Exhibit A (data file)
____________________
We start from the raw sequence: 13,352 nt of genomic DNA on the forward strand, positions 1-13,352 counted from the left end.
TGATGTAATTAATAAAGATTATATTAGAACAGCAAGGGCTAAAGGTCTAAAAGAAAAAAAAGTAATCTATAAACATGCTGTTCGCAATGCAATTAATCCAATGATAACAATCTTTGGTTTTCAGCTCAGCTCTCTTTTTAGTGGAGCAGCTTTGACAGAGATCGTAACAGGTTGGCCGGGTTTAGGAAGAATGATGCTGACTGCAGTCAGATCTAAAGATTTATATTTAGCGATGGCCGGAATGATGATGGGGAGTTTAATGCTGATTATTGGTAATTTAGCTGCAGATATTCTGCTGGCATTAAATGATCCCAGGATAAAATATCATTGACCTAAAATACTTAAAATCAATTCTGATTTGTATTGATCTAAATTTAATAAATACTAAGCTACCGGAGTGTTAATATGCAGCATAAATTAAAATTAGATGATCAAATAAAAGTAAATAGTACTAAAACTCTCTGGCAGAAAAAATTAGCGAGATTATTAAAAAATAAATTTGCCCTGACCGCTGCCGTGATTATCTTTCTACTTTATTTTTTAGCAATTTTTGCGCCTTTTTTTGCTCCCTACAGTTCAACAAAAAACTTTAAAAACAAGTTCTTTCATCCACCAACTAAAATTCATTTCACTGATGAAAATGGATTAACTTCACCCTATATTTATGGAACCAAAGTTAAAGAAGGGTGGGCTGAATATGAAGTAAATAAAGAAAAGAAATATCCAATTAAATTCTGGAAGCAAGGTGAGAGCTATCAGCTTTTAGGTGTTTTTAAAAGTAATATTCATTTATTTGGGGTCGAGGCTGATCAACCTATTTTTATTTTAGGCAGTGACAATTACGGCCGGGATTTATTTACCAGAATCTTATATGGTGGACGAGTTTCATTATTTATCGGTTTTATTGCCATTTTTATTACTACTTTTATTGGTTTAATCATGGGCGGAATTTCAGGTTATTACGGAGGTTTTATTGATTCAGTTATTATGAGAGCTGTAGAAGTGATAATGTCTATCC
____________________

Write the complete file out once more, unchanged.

We start from the raw sequence: 13,352 nt of genomic DNA on the forward strand, positions 1-13,352 counted from the left end.
TGATGTAATTAATAAAGATTATATTAGAACAGCAAGGGCTAAAGGTCTAAAAGAAAAAAAAGTAATCTATAAACATGCTGTTCGCAATGCAATTAATCCAATGATAACAATCTTTGGTTTTCAGCTCAGCTCTCTTTTTAGTGGAGCAGCTTTGACAGAGATCGTAACAGGTTGGCCGGGTTTAGGAAGAATGATGCTGACTGCAGTCAGATCTAAAGATTTATATTTAGCGATGGCCGGAATGATGATGGGGAGTTTAATGCTGATTATTGGTAATTTAGCTGCAGATATTCTGCTGGCATTAAATGATCCCAGGATAAAATATCATTGACCTAAAATACTTAAAATCAATTCTGATTTGTATTGATCTAAATTTAATAAATACTAAGCTACCGGAGTGTTAATATGCAGCATAAATTAAAATTAGATGATCAAATAAAAGTAAATAGTACTAAAACTCTCTGGCAGAAAAAATTAGCGAGATTATTAAAAAATAAATTTGCCCTGACCGCTGCCGTGATTATCTTTCTACTTTATTTTTTAGCAATTTTTGCGCCTTTTTTTGCTCCCTACAGTTCAACAAAAAACTTTAAAAACAAGTTCTTTCATCCACCAACTAAAATTCATTTCACTGATGAAAATGGATTAACTTCACCCTATATTTATGGAACCAAAGTTAAAGAAGGGTGGGCTGAATATGAAGTAAATAAAGAAAAGAAATATCCAATTAAATTCTGGAAGCAAGGTGAGAGCTATCAGCTTTTAGGTGTTTTTAAAAGTAATATTCATTTATTTGGGGTCGAGGCTGATCAACCTATTTTTATTTTAGGCAGTGACAATTACGGCCGGGATTTATTTACCAGAATCTTATATGGTGGACGAGTTTCATTATTTATCGGTTTTATTGCCATTTTTATTACTACTTTTATTGGTTTAATCATGGGCGGAATTTCAGGTTATTACGGAGGTTTTATTGATTCAGTTATTATGAGAGCTGTAGAAGTGATAATGTCTATCC